What can you do when your travel craft is crippled and dying in the middle of a mountain range, and the temperature outside is minus a hundred and falling? I don’t know, but somewhere from in the depths of their souls my characters, like the people I’ve admired and studied, find the strength to fight on. And in forging their destiny they bring relief and aid to those who depend on them.

Yet, not all my characters problems have to be of a grand scale, which human, man or woman, could handle a whole life of world threatening problems? Sometimes the challenges are small, personal and as vital to their existence as the very air they breathe (or don’t breathe).

Fighting a broken heart in an isolated space station at the far rim of the galaxy is no different to fighting a broken heart at a lonely table at Starbucks on Main Street. Pain hurts, whether physical or emotional, and powerful science or advanced technology doesn’t make the hurt less. Yet my characters have to take this on head first, usually while fighting for everyone’s lives. They have to squarely face the betrayal by loved ones, the treachery of companions and the heart breaking loss caused by death of family and friends.

Gathering courage through tears they fight alongside each other, managing to rebuild trust, and learning to have faith in themselves in spite of previous bad decisions or choices. Decisions and choices all of us have made at some time in our lives.

Isn’t this, though, the lesson we can all learn. Yes, there are times to sit back and lick the wounds, misery loves company but seldom finds it. But there also comes a time where we have to combat our wretchedness and beyond that moment the Isle of Eroticus beckons and the cold, harsh realities of space can be overcome and defeated.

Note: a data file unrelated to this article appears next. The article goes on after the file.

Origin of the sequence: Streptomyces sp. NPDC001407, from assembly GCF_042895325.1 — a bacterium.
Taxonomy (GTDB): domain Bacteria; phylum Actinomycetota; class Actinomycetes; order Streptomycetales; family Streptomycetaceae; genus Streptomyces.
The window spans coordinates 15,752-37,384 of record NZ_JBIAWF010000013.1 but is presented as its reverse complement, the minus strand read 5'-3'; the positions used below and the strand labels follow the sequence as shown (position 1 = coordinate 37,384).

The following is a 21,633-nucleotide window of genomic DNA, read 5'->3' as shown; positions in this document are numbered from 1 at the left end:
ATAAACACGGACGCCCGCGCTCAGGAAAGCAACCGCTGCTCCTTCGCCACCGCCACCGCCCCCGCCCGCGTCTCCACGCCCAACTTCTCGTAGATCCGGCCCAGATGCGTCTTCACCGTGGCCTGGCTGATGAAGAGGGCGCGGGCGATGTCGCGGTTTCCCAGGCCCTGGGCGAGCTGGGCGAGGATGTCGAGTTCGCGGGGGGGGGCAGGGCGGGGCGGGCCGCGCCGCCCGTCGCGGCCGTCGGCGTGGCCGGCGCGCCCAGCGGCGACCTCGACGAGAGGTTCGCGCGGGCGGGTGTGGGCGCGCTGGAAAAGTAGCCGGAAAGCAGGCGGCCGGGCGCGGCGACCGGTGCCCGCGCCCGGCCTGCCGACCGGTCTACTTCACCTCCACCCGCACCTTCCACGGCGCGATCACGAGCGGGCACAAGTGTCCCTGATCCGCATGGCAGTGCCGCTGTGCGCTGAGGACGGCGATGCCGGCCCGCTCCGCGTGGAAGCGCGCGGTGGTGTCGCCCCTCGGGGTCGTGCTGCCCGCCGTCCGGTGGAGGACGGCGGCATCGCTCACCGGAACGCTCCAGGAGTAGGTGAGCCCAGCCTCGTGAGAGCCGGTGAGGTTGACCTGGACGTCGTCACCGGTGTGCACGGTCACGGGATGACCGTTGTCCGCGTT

So, hey, maybe that pile of super-clumped litter on the carpet isn’t super-clumped at all. Maybe… Just maybe, like the heroes we read about in real life and fiction, we too can find ourselves kneeling down at our darkest moments and find out we’re scooping gems from the litter box of life.

Except for space colonies, of course, living in space will always have the sucky side beyond the dining room wall. J

What about you folks? Have you ever, or do you know of someone, who has scooped a gem from the litter box of life? Let me know and I’ll send you/them a PIACT pack. A small promo gift set, a tiny treasure to mark my respects for those who can be strong in a strange, forever changing, world.


Oh, and if you wanna see or hear more about me here’s my favorite haunts on the web, feel free to poke amongst the scattered literary bones.

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Judy Thomas said...

I enjoyed your interview and learning a bit more about you. I liked the analogy of "scooping gems from the litter box of life." It reminded me of the old story about the little boy who, when confronted with a large pile of s**t, started digging eagerly... knowing with that much s**t, there just HAD to be a pony somewhere. Our job as writers is to find the pony, or the gem!

Brandy said...

Your litterbox idea cracked me up, but in a good way. Thanks for the post!